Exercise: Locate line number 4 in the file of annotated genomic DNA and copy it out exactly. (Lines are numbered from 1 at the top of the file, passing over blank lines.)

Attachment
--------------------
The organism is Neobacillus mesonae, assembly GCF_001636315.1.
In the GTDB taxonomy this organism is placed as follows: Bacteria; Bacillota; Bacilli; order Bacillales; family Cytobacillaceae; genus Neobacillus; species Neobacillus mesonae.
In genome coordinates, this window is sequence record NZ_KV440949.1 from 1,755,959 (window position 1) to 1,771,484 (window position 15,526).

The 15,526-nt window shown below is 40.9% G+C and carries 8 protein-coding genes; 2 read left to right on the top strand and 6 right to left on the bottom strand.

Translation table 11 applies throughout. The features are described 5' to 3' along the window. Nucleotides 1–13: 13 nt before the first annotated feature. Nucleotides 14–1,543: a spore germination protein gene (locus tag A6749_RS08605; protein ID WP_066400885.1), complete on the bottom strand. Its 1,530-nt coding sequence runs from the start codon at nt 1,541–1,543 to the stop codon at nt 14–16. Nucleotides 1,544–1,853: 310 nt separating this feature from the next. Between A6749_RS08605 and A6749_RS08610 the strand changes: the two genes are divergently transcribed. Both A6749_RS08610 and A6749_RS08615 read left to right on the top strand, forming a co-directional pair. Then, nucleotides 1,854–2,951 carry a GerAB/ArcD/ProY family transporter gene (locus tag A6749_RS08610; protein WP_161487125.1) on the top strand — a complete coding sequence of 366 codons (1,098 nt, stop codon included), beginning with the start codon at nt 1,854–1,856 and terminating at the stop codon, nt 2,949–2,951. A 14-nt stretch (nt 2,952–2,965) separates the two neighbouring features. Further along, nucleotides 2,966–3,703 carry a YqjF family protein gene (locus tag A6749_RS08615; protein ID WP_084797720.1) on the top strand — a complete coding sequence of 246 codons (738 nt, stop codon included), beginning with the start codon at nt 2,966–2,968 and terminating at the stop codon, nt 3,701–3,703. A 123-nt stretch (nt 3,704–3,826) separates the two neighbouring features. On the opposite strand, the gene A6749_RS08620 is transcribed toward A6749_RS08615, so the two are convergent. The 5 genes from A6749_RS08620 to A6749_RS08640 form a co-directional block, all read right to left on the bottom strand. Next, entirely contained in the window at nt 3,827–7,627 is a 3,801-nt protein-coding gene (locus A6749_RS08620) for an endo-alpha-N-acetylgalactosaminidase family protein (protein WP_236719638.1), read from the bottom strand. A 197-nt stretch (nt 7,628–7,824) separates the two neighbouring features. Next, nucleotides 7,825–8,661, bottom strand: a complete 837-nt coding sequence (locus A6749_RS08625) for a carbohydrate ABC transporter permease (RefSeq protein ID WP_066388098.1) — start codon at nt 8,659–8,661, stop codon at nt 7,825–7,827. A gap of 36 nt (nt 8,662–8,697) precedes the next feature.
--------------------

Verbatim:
The 15,526-nt window shown below is 40.9% G+C and carries 8 protein-coding genes; 2 read left to right on the top strand and 6 right to left on the bottom strand.